Saturday, October 10, 2009

We Can't Stop Here, This is Today's Country

It's been an eventful few days for me. I came down with what felt like everything at once Thursday morning, so I haven't quite been at the top of my game since despite sleeping entire days away and attempting to drink all of the juice in the universe. And then everything went white on Friday, as if the weather went "haha wait this is Winnipeg and it's almost Thanksgiving" and decided it had some catching up to do. But particularly interesting was my bus ride home from work on Wednesday afternoon, and if you don't mind I'd like to tell you a bit about it right now.

I caught a 16 along Main Street after work that day and sat along the driver's side, riding the route as it carried me along Graham and down Memorial to Osborne. As it was travelling through the Village, I saw the bus reflected in the windows and finally noticed the gigantic advertisement I was sitting above -- a banner for QX 104, one of the local country stations, that has a shirtless cowboy celebrating in a field for no immediately obvious reason.

"Ha ha, ouch," I vividly remember thinking to myself, being no fan of the station's playlist at all. (Any 'country' play on the radio these days is just shitty pop music with steel guitars. Let's not kid ourselves here.) "If I'd known it was the QX 104 bus, I wouldn't have taken it." I do tend to exaggerate wildly in my thought processes, which I'm sure comes as a surprise to no one reading this, but you gleam the sentiment.

So the bus continues down Osborne, and as it's heading south under the bridge I hear this ominous -- and very close -- clunking noise. I pop out my headphones, look around to see if anything looks amiss, and--



--what the hell the banner is falling off the bus. Guys, the banner is falling off the--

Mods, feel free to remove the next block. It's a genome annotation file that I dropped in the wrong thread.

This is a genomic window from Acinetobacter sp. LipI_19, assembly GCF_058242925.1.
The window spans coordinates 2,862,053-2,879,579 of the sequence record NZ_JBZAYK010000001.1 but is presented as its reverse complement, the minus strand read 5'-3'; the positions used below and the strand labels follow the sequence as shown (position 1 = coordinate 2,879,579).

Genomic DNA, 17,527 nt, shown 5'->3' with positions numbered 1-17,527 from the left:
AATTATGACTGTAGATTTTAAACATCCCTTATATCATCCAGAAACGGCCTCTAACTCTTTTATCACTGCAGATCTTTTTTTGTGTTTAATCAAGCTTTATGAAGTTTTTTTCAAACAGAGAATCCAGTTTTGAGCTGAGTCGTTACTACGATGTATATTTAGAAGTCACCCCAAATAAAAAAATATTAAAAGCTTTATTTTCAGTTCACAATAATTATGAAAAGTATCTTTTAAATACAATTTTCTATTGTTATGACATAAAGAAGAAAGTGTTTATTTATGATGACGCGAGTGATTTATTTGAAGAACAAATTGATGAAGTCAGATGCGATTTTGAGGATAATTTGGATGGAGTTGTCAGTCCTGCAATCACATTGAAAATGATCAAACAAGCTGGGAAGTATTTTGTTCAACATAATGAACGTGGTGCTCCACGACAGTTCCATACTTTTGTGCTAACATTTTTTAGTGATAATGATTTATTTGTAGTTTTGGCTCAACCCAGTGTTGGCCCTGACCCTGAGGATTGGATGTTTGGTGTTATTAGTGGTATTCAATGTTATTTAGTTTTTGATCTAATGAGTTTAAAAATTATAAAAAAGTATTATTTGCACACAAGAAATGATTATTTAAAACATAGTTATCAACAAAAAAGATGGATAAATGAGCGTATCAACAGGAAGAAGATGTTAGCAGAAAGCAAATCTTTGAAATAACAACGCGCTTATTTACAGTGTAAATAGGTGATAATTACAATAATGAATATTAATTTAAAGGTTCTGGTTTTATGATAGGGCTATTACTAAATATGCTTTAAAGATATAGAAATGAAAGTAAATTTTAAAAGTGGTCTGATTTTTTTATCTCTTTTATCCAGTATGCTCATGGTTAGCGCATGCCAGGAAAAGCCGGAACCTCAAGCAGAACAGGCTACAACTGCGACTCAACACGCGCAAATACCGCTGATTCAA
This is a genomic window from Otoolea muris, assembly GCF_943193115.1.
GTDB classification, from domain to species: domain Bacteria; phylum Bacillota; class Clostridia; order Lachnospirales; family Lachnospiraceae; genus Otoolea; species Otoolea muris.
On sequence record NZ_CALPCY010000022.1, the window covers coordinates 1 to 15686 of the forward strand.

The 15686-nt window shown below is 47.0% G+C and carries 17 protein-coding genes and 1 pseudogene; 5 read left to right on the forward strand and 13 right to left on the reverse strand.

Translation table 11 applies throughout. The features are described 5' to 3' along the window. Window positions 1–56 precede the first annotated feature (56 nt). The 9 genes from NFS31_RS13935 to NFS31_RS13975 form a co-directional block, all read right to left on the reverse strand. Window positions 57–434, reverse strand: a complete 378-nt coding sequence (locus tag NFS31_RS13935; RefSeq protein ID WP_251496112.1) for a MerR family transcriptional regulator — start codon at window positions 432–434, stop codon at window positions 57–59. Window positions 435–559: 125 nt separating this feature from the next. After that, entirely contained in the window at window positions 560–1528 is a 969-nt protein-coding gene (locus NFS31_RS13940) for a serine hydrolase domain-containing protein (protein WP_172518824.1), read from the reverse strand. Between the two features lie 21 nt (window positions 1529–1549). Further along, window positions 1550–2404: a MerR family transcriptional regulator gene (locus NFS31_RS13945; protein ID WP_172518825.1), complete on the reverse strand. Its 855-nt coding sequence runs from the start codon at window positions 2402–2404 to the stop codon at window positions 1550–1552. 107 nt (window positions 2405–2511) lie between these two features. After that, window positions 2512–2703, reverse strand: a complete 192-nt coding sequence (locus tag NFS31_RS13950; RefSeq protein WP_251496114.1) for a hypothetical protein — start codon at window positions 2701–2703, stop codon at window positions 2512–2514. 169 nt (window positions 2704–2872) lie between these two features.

AAHHH

By this point everybody around had noticed what was going on, including the bus driver and including the poor motorists who happened to be driving near it at the time -- so there we all are, on Osborne during rush hour, with half a banner hanging off the bus and flapping around into neighbouring traffic. A recipe for disaster? Not so! On any other street, the driver might have been forced to stop along the curb and disrupt traffic by running directly into it to corral the signage's bid for freedom; on Osborne, however, he had the good fortune of being able to pull right into the main transit depot.



Pictured above.



This is Ron; everybody say hi to Ron. Ron is one of the maintenance workers at the Winnipeg Transit bus depot, and he had this very serious problem fixed in less than a minute. He just walked up to the side of the bus, ripped one half of the sign clean off, ripped the other half of the sign off for the sake of balance, and then gave the driver a big thumbs-up.



Well met, Ron! Great guy.

So the day was saved, the bus rolled a long circuitous route back out onto Osborne, and the driver thanked us all for our patience. "THIS CONCLUDES THE TOUR!" he also yelled, because a man may as well have fun with his job once in a while.

That's... pretty much the whole story, yeah, but I did think it was kind of funny. Curtis Brown has a three-part interview with the frontrunner candidate to become the next Premier of Manitoba, and I write about signs that fall off of buses. I'm not very bright, but I work well within my limitations!

2 comments:

Anonymous said...

I enjoy your writing about signs that fall off buses. While I like Curtis, too...at 4:00 on a workday, I'd rather see screenshots from the Freep's website with old school speech bubbles on them.

James Howard said...

Thanks, mystery guest! I do what I can.